This is a partial transcript of "The Big Story With John Gibson," December 13, 2006, that has been edited for clarity.
JOHN GIBSON, HOST: Today's "Big Talker": Salacious author Kitty Kelley is taking a stab at a brand-new book project that will no doubt cause a major media frenzy. Kelley is probably best known for controversial biographies on Jackie O, Elizabeth Taylor, Nancy Reagan and President Bush, just to name a few.
Her new target: media queen Oprah Winfrey. But can Kitty Kelley dig her claws into one of the most influential television personalities and actually get away with it? With me now is Arthel Neville, an old friend of this network and this show and a correspondent for "Geraldo at Large."
So, I would imagine since Oprah has more money than the Lord above...
ARTHEL NEVILLE, "GERALDO AT LARGE": She does.
GIBSON: ...and has so many lawyers that the lawyers are at work on this now trying to kill it before it even gets started. What do you know about it?
NEVILLE: What you have to make sure you remember, too, is that not only is Oprah well-lawyered, as they say, people love Oprah. She has a very, very, very loyal following. And they don't want to hear anything about her. They don't want to hear anything bad.
And you know what, for a second, John, allow me to go back to sixth grade. Who died and left Kitty Kelley in charge? You know, I mean, listen, I know that there is this insatiable thirst for everything celebrity, and that's fine. We all like to read about certain things, aspects of their lives. Some people live vicariously through them. But you can't touch Oprah Winfrey. Leave Oprah alone. Do you want to talk about what Oprah's getting Gayle for Christmas?
GIBSON: No, I don't.
GIBSON: You know what this is going to be about.
GIBSON: Stedman and Gayle.
NEVILLE: We know about Gayle. Turn to her satellite radio show and you can hear all about Gayle. What else does she have to say that we don't know?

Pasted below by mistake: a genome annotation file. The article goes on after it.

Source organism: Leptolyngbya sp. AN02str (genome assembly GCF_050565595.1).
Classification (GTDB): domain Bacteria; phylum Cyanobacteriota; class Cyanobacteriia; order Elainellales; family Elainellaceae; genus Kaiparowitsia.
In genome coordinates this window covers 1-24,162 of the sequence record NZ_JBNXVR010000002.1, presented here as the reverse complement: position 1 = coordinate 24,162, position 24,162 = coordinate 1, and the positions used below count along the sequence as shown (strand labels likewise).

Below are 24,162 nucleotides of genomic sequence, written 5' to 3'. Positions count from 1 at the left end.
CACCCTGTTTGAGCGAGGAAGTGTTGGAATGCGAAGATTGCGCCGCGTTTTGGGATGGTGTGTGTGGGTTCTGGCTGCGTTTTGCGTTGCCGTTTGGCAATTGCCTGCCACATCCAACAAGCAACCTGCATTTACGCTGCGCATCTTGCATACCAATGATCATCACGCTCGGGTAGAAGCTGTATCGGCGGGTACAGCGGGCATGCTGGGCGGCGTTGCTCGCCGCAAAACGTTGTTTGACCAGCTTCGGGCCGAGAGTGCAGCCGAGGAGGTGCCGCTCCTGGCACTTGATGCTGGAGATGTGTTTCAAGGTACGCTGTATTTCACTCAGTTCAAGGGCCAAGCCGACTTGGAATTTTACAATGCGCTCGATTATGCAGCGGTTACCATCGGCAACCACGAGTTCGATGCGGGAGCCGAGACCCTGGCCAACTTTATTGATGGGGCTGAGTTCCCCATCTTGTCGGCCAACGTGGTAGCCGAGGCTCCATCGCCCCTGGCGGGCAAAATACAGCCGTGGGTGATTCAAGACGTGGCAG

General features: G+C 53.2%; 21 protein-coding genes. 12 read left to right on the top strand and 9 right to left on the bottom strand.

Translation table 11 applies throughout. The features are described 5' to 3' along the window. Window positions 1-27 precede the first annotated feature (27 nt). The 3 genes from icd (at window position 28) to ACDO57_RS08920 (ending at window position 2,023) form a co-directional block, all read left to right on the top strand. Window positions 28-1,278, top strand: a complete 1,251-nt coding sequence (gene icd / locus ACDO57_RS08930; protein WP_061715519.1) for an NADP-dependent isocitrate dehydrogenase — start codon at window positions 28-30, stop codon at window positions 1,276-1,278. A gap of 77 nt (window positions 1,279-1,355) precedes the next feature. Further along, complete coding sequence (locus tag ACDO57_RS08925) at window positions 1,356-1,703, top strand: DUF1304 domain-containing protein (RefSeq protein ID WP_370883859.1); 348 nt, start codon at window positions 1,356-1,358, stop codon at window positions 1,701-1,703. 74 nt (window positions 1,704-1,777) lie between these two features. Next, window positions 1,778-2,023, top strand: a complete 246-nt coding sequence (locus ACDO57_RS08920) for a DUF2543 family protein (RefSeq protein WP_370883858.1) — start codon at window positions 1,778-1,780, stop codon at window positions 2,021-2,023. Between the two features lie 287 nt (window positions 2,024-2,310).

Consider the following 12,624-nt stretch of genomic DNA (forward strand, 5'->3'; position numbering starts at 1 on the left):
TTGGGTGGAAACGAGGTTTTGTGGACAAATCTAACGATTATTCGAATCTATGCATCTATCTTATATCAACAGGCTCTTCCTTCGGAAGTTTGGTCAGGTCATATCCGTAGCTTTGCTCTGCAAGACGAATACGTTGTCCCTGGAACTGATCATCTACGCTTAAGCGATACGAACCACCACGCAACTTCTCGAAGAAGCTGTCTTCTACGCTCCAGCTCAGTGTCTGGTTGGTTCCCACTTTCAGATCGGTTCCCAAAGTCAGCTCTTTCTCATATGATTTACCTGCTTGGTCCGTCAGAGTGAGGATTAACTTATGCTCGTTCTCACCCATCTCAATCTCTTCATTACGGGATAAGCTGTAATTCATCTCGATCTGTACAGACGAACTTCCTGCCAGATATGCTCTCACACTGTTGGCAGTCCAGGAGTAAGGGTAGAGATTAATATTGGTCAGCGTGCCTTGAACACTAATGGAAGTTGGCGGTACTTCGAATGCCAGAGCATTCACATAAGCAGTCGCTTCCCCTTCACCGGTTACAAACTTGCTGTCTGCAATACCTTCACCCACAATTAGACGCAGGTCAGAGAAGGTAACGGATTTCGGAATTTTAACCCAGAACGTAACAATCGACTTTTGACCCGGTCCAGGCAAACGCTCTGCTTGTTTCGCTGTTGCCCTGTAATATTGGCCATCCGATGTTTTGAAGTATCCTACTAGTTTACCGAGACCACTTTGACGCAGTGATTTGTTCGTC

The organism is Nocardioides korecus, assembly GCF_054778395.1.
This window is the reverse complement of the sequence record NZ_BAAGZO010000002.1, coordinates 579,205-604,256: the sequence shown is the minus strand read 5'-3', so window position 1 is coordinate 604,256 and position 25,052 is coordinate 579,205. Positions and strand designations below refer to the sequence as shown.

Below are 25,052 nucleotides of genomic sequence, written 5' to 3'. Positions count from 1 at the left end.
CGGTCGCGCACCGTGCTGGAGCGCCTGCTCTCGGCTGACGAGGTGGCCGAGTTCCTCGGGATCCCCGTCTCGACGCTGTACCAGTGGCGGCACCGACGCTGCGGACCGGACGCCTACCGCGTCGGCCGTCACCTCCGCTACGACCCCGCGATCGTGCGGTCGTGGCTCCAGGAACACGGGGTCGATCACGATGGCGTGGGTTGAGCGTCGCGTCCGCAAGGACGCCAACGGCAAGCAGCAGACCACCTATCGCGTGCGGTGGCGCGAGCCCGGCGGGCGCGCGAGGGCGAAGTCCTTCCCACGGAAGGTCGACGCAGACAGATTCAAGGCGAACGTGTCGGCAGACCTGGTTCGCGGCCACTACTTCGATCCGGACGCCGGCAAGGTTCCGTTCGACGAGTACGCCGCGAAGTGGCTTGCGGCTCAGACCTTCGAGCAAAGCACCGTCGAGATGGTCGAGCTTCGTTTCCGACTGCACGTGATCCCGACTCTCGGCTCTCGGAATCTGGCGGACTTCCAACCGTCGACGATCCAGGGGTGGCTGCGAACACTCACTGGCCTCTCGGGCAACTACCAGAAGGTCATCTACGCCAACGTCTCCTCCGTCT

GIBSON: I don't know. But Kitty Kelley usually finds it.
NEVILLE: Is it all true?
GIBSON: I don't know. But she publishes it.
NEVILLE: Yes, and apparently — look, there is obviously a market for it. The woman had four consecutive New York Times best sellers, No. 1, you know. But I think what goes on behind — because this is probably where she's going to try to go — what goes on behind people's bedroom doors inside of their private home is nobody's business. And to that I say to Kitty Kelley, boo!
GIBSON: Do you think that this is the kind of story, if Kitty Kelley digs up the usual kind of stuff that she does on all of her biography projects, that this is a story the public will embrace or reject?
NEVILLE: There are going to be aspects of the public where people, they just want to know. They can't help themselves. It's like watching road kill. But I go back to what I said initially, John. Oprah Winfrey has loyal, loyal fans. And they're not going to buy this trash. And really, what's the point? What is the point? I think Kitty Kelley can make money doing some things that are more...
GIBSON: Arthel, are you saying Oprah should be untouchable?
NEVILLE: I'm not saying that Oprah should be untouchable. Oprah Winfrey is now — she's a human being like everyone else. OK, you know, we all make mistakes. I'm saying Kitty Kelley does not belong in Oprah Winfrey's business as it pertains to her relationship with Stedman and whatever her relationship is with Gayle. Gayle is her best friend. Leave it at that.
GIBSON: Arthel Neville, a correspondent for "Geraldo at Large." Arthel, it's always good to see you. Thanks a lot. Maybe Kitty's listening.
NEVILLE: Maybe so.
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